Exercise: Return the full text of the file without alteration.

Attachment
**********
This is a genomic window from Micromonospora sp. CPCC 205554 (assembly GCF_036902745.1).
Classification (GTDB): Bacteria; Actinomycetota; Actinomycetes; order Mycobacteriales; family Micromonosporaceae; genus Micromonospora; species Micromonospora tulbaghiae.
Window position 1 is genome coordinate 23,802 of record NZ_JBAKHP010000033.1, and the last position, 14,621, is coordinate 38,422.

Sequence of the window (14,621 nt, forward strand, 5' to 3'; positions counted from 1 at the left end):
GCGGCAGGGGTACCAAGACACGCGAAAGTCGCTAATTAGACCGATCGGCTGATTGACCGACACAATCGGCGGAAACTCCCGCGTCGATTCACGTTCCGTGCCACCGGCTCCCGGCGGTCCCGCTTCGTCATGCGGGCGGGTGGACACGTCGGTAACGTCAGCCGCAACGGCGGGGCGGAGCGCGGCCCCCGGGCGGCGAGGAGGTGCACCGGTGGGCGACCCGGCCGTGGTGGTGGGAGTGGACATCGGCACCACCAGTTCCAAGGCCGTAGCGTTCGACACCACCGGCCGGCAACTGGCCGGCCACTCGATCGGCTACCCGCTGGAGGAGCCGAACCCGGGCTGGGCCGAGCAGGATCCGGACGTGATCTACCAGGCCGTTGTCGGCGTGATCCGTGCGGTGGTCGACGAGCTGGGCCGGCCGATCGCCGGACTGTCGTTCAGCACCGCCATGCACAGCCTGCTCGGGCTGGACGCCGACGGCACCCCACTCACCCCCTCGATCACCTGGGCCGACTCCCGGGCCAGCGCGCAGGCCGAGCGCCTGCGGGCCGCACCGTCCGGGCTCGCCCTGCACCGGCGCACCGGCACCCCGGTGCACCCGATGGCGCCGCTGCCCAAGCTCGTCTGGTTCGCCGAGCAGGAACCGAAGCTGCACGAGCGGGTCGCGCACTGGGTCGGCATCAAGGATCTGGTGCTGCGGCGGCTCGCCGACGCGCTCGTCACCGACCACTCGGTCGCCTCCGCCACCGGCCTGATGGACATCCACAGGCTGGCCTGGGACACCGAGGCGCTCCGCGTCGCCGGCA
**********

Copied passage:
This is a genomic window from Micromonospora sp. CPCC 205554 (assembly GCF_036902745.1).
Classification (GTDB): Bacteria; Actinomycetota; Actinomycetes; order Mycobacteriales; family Micromonosporaceae; genus Micromonospora; species Micromonospora tulbaghiae.
Window position 1 is genome coordinate 23,802 of record NZ_JBAKHP010000033.1, and the last position, 14,621, is coordinate 38,422.

Sequence of the window (14,621 nt, forward strand, 5' to 3'; positions counted from 1 at the left end):
GCGGCAGGGGTACCAAGACACGCGAAAGTCGCTAATTAGACCGATCGGCTGATTGACCGACACAATCGGCGGAAACTCCCGCGTCGATTCACGTTCCGTGCCACCGGCTCCCGGCGGTCCCGCTTCGTCATGCGGGCGGGTGGACACGTCGGTAACGTCAGCCGCAACGGCGGGGCGGAGCGCGGCCCCCGGGCGGCGAGGAGGTGCACCGGTGGGCGACCCGGCCGTGGTGGTGGGAGTGGACATCGGCACCACCAGTTCCAAGGCCGTAGCGTTCGACACCACCGGCCGGCAACTGGCCGGCCACTCGATCGGCTACCCGCTGGAGGAGCCGAACCCGGGCTGGGCCGAGCAGGATCCGGACGTGATCTACCAGGCCGTTGTCGGCGTGATCCGTGCGGTGGTCGACGAGCTGGGCCGGCCGATCGCCGGACTGTCGTTCAGCACCGCCATGCACAGCCTGCTCGGGCTGGACGCCGACGGCACCCCACTCACCCCCTCGATCACCTGGGCCGACTCCCGGGCCAGCGCGCAGGCCGAGCGCCTGCGGGCCGCACCGTCCGGGCTCGCCCTGCACCGGCGCACCGGCACCCCGGTGCACCCGATGGCGCCGCTGCCCAAGCTCGTCTGGTTCGCCGAGCAGGAACCGAAGCTGCACGAGCGGGTCGCGCACTGGGTCGGCATCAAGGATCTGGTGCTGCGGCGGCTCGCCGACGCGCTCGTCACCGACCACTCGGTCGCCTCCGCCACCGGCCTGATGGACATCCACAGGCTGGCCTGGGACACCGAGGCGCTCCGCGTCGCCGGCA